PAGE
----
Is a uterus transplant the magic cure for infertile women?
The innovative uterus transplant offers hope to women who can't become pregnant. But is it worth it?
Soon, it may be possible for women who are unable to become pregnant (those who don't have a uterus or have one that's damaged) to carry their own children.
In the U.S., screening for uterine transplants is underway. The procedure, which marries transplant surgery and reproductive medicine, the two fields of medicine that continue to push the envelop for innovation, begins with harvesting a uterus from a dead donor.
Then, like other transplant procedures, the organ is transferred to a willing and healthy recipient.
But it's not all rainbows and butterflies.
Women who will undergo the transplant face risks and issues such as surgery complications, having what will be considered as a high-risk pregnancy, taking anti-rejection drugs which may affect the fetus and developing a fetus in a dead woman's uterus.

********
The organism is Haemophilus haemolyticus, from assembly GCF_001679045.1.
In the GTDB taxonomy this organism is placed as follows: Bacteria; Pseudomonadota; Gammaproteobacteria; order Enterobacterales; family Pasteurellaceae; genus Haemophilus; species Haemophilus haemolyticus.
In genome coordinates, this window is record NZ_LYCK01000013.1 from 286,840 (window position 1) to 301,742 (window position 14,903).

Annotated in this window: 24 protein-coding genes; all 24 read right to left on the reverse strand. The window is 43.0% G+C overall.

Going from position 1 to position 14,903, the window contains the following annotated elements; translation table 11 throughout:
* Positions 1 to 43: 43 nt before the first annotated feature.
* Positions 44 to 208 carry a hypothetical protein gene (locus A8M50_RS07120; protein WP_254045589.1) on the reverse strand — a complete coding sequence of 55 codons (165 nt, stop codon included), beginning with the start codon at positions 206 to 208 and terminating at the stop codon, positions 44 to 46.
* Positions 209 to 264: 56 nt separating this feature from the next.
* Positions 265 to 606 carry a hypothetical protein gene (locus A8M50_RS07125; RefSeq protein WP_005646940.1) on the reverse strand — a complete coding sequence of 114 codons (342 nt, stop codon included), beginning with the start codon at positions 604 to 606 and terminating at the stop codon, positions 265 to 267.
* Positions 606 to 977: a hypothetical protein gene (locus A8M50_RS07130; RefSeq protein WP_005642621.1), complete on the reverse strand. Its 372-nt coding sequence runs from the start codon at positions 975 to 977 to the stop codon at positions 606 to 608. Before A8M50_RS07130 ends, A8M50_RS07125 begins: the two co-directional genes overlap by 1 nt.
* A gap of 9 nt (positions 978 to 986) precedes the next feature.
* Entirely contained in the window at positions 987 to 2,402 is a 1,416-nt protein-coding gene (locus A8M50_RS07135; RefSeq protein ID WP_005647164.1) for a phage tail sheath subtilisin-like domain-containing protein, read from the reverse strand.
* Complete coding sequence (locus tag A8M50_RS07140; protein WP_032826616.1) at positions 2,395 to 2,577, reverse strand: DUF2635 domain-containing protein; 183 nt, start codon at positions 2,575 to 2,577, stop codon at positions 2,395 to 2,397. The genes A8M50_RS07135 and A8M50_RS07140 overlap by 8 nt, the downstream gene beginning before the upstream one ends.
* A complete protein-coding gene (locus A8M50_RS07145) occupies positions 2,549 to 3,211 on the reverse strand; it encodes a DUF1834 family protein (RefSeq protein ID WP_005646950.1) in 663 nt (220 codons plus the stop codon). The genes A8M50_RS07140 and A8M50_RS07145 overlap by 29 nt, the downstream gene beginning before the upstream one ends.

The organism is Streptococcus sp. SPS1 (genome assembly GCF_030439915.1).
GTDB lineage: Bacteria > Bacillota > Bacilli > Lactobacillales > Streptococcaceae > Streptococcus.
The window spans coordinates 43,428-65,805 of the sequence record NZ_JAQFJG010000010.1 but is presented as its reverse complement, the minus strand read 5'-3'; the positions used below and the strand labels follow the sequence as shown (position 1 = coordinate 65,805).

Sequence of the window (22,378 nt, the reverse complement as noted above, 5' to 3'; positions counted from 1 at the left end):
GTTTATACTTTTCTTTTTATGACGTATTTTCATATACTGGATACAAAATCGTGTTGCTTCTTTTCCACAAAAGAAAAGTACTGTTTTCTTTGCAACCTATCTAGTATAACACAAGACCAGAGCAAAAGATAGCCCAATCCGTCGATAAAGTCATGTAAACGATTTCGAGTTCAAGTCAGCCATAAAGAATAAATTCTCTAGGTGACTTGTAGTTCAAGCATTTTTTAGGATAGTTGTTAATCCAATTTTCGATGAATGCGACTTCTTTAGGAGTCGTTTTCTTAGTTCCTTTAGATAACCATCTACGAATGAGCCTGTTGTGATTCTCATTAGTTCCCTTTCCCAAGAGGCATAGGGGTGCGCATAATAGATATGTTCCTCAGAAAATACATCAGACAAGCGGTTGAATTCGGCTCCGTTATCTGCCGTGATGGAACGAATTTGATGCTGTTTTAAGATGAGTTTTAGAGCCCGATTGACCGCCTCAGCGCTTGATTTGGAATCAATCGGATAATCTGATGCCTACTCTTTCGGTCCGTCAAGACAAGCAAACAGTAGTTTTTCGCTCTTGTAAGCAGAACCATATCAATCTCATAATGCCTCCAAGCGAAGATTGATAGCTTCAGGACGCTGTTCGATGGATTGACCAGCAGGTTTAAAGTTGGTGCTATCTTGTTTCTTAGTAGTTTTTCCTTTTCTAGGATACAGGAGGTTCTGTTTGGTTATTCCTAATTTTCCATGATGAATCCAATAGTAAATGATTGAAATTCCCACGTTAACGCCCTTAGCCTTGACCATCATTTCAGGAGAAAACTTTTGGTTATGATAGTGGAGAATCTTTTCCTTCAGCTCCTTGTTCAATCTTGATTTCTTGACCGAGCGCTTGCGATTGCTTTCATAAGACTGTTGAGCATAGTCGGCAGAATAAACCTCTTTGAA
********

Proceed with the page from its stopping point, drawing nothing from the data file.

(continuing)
What happens after giving birth?
The women may decide to keep the uterus to have another child. Or the uterus can be removed through another surgery or by allowing the organ to wither. The latter is done by stopping the anti-rejection drugs which will cause the immune system to attack the foreign uterus.
Who are eligible for the transplant?
Hopeful and healthy women must have ovaries, be free of psychological disorders and be in a stable relationship (because of all the support they will require).
Those who were pressured into having the transplant and have weak social support systems may not be considered.
What do you think about using a temporary uterus to enable someone to have a child? Is it ethical?
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